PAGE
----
This blog series has been following breaches of Protected Health Information (“PHI”) that have been reported on the U.S. Department of Health and Human Services (“HHS”) list (the “HHS List”) of breaches of unsecured PHI affecting 500 or more individuals (the “List Breaches”). A recent posting in this blog series reported that, on February 24, 2012, HHS recorded number 400 in the ever-lengthening parade of List Breaches.
Such posting also noted that more than half (223) of the 400 List Breaches attributed the breach to “Theft.” Of the 223 thefts reported, 93 of them were characterized as theft of a laptop. Therefore, it is not surprising that the 400th List Breach affecting Triumph, LLC (“Triumph”) was reported to be a theft on December 13, 2011 of a laptop affecting 2,000 individuals (the “Triumph Breach”) respecting several of its North Carolina behavioral and psychiatric facilities.
While the facts of the Triumph Breach were not remarkable in themselves, the event is worthy of review as being a typical List Breach involving a theft of a laptop that contained PHI of several thousand individuals. A closer look at the Triumph Breach reveals that it was an event as to which Triumph appears to have been a victim with little ability to avoid the loss.
To its credit, Triumph has placed a HIPAA Breach Notification (the “Notification”) on its Web site with a prominent notice on its Home page in red with a link to the Notification and the following advice: “Please click here to read the public notice which may affect consumers receiving services from our Winston-Salem, Mocksville and King facilities.” As this blog series has pointed out in previous postings, many covered entities do not detail List Breaches on their Web sites.
The Notification states that the Triumph Breach occurred on December 13, 2011 when three men entered the 2nd floor lobby. While two of them were distracting the receptionist, the third entered a hallway and stole a laptop computer from an office. Because the Notification says that the laptop was password protected, one can reasonably conclude that there was no encryption. The information on the computer was reported in the Notification to have included names, dates of birth, medical record numbers, insurance/Medicaid numbers, billing codes and authorization status for services, but not social security numbers, diagnostic codes or specific financial information.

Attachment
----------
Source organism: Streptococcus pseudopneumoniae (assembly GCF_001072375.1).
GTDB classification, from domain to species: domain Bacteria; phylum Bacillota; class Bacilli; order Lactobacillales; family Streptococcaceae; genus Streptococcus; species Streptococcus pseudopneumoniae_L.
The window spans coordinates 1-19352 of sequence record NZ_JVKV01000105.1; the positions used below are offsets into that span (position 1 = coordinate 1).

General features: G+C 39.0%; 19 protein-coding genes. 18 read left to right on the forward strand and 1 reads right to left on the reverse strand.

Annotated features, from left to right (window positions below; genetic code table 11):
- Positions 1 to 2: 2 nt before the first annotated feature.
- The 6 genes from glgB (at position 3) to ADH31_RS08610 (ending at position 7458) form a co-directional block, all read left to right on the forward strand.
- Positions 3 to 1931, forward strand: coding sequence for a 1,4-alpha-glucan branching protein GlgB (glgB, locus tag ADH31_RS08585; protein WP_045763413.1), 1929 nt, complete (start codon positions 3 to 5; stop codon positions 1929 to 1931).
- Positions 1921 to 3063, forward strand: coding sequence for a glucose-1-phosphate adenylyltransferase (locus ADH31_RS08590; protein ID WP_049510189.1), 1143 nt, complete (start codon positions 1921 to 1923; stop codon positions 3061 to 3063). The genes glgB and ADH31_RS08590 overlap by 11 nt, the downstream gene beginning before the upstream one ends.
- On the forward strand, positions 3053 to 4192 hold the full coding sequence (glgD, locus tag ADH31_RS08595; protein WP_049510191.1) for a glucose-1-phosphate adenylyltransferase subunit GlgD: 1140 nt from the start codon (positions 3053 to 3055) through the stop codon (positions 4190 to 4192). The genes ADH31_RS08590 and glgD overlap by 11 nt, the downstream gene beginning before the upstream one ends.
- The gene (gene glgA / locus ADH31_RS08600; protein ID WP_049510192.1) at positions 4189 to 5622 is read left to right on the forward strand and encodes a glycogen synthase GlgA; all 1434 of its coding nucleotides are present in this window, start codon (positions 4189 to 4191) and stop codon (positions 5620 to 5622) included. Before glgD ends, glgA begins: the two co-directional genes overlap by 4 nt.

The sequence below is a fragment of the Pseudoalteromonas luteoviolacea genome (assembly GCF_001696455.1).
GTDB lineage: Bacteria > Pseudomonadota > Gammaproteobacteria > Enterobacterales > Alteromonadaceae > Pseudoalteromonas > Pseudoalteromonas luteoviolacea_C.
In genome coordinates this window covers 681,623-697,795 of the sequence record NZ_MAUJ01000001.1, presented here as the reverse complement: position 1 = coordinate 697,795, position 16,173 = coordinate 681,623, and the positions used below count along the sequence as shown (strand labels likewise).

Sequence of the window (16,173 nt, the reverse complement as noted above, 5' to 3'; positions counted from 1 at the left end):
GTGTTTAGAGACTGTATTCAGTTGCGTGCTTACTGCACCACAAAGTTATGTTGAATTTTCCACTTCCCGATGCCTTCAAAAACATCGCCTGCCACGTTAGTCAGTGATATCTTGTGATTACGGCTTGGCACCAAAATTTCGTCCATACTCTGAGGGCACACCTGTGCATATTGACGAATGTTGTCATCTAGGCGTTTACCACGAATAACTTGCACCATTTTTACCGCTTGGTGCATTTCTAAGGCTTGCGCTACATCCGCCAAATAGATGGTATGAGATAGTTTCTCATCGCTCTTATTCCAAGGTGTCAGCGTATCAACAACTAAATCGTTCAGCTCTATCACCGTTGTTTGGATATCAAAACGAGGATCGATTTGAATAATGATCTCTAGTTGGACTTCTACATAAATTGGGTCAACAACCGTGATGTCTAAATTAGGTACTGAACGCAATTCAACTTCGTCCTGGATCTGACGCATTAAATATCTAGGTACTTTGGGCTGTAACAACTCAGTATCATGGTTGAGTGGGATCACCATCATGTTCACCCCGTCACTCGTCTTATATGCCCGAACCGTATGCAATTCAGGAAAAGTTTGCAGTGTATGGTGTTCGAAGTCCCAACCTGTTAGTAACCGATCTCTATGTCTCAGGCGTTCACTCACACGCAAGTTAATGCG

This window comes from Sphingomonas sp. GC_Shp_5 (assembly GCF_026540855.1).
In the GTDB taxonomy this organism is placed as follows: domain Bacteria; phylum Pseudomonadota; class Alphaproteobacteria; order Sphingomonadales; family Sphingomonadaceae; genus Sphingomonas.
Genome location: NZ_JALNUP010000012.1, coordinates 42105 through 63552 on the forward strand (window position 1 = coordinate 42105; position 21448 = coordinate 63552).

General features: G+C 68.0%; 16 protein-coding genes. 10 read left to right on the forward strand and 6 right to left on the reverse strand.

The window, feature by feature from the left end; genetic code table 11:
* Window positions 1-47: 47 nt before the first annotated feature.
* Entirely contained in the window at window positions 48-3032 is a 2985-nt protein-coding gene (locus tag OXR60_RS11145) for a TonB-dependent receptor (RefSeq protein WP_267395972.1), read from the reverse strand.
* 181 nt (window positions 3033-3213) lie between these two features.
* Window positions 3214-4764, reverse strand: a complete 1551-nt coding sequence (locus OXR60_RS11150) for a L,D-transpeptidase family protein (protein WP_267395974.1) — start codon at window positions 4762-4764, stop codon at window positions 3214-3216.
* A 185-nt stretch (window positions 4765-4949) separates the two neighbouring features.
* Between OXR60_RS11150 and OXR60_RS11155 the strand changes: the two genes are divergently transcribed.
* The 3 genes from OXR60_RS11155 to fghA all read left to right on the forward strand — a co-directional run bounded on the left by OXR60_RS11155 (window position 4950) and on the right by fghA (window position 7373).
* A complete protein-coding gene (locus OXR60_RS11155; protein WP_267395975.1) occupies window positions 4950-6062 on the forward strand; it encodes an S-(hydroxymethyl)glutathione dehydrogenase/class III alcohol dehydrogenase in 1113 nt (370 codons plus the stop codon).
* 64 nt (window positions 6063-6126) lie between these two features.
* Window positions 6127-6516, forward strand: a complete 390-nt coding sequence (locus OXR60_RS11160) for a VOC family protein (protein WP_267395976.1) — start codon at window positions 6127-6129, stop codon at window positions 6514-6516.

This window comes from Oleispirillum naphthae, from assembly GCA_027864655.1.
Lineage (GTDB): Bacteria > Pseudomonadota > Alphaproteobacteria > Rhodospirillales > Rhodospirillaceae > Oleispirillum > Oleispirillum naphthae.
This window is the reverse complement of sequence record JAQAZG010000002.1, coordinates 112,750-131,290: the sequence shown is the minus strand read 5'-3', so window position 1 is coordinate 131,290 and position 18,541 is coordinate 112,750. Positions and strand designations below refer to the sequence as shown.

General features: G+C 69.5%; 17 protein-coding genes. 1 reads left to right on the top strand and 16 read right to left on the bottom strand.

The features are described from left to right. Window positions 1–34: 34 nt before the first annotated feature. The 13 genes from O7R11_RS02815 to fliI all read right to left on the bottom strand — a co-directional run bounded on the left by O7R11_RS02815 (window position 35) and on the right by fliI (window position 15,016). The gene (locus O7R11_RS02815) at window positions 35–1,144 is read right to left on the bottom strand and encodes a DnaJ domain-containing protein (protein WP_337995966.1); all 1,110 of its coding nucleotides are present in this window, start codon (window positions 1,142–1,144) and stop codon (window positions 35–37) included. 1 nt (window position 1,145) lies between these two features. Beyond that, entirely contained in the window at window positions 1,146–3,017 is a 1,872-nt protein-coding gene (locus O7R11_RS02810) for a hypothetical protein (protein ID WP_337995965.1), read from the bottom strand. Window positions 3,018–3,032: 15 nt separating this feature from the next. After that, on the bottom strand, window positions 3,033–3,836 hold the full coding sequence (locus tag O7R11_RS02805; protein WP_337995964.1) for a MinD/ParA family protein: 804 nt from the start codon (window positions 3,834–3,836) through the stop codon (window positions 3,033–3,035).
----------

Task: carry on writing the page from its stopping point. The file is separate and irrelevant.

Although the HHS List states that 2,000 individuals were affected by the Triumph Breach, no reference to the number of affected individuals was contained in the Notification. Additionally, while the Notification included contact information for questions about the Triumph Breach, no reference was made in the Notification as to the offering by Triumph of credit monitoring or other security services to affected individuals as has been done for many other List Breaches. Perhaps the explanation for the latter omission is the following statement by Triumph in the Notification:
We believe the motive for the theft was for the computer not for the information stored on the computer. In light of this theft, we are examining our policies, procedures and protocols to safeguard against any future incidents.
Nonetheless, it is unclear whether the PHI stored on the computer will be inappropriately accessed and used. Triumph was clearly an unfortunate victim of a theft of PHI as many other providers have been. Nonetheless, the Triumph Breach is a reminder that it does not matter how a List Breach is caused. It will be costly for the covered entity in every case on many levels, and the ultimate extent of the adverse impact cannot be known with certainty.